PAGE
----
Lumber prices fell over the past month as some potential home buyers recoiled from soaring home prices and seasonal forces took hold. A return to normal life meant consumers began spending at restaurants, movie theaters and ballparks rather than on home remodeling projects. Sawmills, meanwhile, boosted output as furloughed workers were lured back to their jobs by higher pay and new machinery came on line.
“There’s been a decrease in demand combined with an increase in production,” said Paul Jannke, a lumber specialist with Forest Economic Advisors in Littleton, Mass. “Mills are making piles of money. They’re spending it on de-bottlenecking and investing in technology.”
Home builders also slowed construction of new homes, as lumber, windows, appliances and other essentials remained in short supply. In May, the number of new homes that contractors obtained permits to build but did not begin work on rose 53 percent from the year-ago level to 142,000 units, according to the Census Bureau. That was the highest figure in nearly 15 years.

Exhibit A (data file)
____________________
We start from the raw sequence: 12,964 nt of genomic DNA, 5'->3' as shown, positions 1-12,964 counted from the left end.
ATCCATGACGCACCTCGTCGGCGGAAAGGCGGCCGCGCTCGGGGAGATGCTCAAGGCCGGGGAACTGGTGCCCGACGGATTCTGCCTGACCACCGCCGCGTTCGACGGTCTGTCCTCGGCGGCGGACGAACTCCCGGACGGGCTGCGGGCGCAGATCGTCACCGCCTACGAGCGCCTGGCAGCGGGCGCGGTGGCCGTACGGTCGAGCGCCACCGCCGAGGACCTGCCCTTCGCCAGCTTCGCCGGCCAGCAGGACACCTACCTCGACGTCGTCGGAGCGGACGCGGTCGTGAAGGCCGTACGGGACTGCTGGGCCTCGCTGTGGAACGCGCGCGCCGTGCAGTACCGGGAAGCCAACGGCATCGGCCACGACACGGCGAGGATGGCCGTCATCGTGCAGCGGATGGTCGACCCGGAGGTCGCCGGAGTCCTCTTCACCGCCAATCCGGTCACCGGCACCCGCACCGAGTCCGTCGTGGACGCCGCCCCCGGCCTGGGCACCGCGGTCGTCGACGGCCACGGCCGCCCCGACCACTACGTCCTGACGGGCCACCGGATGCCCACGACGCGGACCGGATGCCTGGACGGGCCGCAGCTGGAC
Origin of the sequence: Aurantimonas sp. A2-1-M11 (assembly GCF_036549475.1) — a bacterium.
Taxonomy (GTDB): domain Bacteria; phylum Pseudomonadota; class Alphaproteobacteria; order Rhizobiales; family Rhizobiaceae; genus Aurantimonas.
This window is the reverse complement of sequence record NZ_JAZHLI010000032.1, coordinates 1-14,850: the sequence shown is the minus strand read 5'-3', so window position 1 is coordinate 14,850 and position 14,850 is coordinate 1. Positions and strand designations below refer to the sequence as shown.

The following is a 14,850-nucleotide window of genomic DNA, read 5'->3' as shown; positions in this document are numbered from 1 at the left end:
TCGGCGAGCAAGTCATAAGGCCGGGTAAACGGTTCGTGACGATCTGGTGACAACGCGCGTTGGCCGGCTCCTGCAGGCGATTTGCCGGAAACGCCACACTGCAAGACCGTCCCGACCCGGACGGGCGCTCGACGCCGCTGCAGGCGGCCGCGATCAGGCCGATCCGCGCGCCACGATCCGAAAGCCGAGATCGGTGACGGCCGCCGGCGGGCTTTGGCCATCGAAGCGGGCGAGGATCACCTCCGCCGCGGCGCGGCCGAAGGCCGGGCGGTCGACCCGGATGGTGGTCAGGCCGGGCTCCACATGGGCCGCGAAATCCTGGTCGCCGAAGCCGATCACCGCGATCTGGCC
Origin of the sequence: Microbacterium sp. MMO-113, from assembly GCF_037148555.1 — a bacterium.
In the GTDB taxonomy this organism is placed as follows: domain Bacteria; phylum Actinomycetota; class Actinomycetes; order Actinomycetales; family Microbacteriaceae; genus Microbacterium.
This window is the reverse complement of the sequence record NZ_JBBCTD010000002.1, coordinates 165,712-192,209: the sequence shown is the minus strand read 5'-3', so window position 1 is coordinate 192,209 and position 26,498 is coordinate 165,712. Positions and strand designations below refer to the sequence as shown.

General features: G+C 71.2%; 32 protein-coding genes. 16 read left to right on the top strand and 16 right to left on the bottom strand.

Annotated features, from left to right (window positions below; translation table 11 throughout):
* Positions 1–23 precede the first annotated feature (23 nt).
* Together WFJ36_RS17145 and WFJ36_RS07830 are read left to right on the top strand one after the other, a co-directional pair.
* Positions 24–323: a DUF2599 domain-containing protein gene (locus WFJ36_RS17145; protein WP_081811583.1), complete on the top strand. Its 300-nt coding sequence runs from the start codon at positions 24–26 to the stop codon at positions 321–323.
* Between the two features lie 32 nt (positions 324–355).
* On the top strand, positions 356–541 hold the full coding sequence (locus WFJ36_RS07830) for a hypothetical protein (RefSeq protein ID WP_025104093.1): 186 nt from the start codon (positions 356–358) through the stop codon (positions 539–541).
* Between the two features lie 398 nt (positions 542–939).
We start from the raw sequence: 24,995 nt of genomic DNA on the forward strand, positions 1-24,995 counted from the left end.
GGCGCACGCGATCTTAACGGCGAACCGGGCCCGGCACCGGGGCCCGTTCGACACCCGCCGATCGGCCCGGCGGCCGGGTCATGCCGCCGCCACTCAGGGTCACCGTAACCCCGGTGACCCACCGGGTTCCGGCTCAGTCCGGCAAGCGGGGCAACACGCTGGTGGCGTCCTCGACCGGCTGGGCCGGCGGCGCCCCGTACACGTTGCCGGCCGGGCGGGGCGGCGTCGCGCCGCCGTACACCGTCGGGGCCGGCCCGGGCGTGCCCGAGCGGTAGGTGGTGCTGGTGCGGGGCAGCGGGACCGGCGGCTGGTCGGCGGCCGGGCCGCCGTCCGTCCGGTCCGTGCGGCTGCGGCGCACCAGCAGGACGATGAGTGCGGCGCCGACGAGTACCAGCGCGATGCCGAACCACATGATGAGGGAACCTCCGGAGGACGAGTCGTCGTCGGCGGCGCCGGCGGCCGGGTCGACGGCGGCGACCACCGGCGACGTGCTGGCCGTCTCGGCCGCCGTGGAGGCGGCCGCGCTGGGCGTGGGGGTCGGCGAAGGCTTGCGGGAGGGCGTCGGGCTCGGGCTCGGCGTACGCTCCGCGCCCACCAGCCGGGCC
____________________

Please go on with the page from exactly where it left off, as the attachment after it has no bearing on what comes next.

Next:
“The need to rush out and buy has lessened a bit,” said George Staphos, senior wood products analyst for Bank of America Merrill Lynch.
The action in lumber markets reflects broader supply chain headaches throughout the economy.
The pandemic-inspired economic chill was unlike a typical recession. Instead of an across-the-board slowdown, the health scare prompted consumers to shift spending from dining out or going to the movies to buying laptops and televisions they could use while stuck at home. Millions of Americans also opted to buy new homes in the suburbs or remodel the ones they already owned.
Like the Fed, White House economists say the wood products market offers lessons about the future of supply chains throughout the economy. Lumber’s recent fall from record highs is “an early sign that some shortages may be short-lived,” two economists with the Council of Economic Advisers wrote Thursday in a blog post.
But the volatile market illustrates the complexity of the Fed’s challenge in steering the post-pandemic economy.